Sunday, November 4, 2007

Some face long-term cervical cancer risk

Women with pre-cancerous lesions may need follow-up tests for 25 years
Women treated for pre-cancerous lesions are at increased risk of developing cervical or vaginal cancer for at least another 25 years, according to a study suggesting that follow-up tests fall dangerously short.
Using data from Sweden’s national cancer registry, the researchers said on Friday women who have had severe lesions in the cervix are more than twice as likely to develop one of the two cancers than women in the general population.
The findings underscore the need for follow-up tests to continue for at least 25 years after treatment, far longer than the current five or 10 years standard in most European countries, said Bjorn Strander, a gynecologist at Sahlgren’s University Hospital in Sweden, who led the study.

“This is a warning to the healthcare system to keep track of these women,” he said in a telephone interview. “It has not been known these women remain at risk for such a very long time.”
Most cases of cervical cancer are caused by the sexually transmitted human papilloma virus and is the second most common type of cancer in women. Vaginal cancer is far more rare, with about 13,000 women diagnosed each year.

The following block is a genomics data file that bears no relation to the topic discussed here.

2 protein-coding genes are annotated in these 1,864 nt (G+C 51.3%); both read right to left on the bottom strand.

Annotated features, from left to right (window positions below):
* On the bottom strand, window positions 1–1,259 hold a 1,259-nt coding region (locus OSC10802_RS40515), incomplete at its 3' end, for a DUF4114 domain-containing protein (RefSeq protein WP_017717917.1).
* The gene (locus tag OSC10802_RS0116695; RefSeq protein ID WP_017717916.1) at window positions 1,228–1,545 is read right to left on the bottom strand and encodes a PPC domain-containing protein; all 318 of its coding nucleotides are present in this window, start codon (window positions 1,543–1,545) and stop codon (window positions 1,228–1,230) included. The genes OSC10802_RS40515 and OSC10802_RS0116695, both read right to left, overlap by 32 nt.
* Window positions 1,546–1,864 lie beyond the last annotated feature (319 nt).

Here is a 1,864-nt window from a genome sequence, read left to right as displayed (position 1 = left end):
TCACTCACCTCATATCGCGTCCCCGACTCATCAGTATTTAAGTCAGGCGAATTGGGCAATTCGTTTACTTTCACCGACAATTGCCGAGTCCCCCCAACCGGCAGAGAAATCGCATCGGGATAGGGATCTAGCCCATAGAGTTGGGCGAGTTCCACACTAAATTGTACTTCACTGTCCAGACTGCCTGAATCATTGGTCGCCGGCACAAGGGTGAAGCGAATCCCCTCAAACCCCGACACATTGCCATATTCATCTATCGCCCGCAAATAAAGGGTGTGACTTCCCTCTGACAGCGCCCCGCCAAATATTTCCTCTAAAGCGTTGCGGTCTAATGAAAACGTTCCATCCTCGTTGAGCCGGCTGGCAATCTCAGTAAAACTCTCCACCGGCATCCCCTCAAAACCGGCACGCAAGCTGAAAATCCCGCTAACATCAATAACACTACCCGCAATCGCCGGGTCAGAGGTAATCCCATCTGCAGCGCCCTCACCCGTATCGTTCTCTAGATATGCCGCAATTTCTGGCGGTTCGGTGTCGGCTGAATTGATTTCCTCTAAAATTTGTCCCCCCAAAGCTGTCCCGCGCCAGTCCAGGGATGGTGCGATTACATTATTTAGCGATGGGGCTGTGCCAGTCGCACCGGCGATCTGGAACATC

Risk remains steady
Women in many countries have an annual Pap smear to check for early signs of these lesions, which are easily removed if caught before they develop into cancer.
Nonetheless cervical cancer kills 300,000 each year, mostly in developing countries. Merck and Co’s Gardasil and GlaxoSmithKline’s Cervarix vaccines protect people against certain strains of HPV, but not all.

In their study, the researchers mined the National Swedish Cancer Register for information recorded from 1958 to 2002 on more than 132,000 women diagnosed with pre-cancerous lesions.
They found that 881 women had developed cervical cancer and 111 women had vaginal cancer more than one year following their diagnosis — even after they had their lesions removed.
And the risk remained high for a long time, they said.
“We haven’t investigated why but there are indications it could be because a lack of surveillance,” Strander said. "The risk is quite steady. It does not decrease.”
A woman’s risk also rose if she was older at diagnosis, also possibly due to the healthcare system letting down its guard during follow-up care, Strander said.
The Swedish study, published in the British Medical Journal, did not look at whether a Pap smear or DNA test represented the best way to screen these women but said it merits further study, Strander added.
Two Italian researchers writing in a related editorial agreed the findings should spark further study and said they clearly show current testing guidelines are not sufficient.
“One clear indication is that women treated for (severe pre-cancerous lesions) should continue surveillance beyond the age limit of regular screening,” they wrote.

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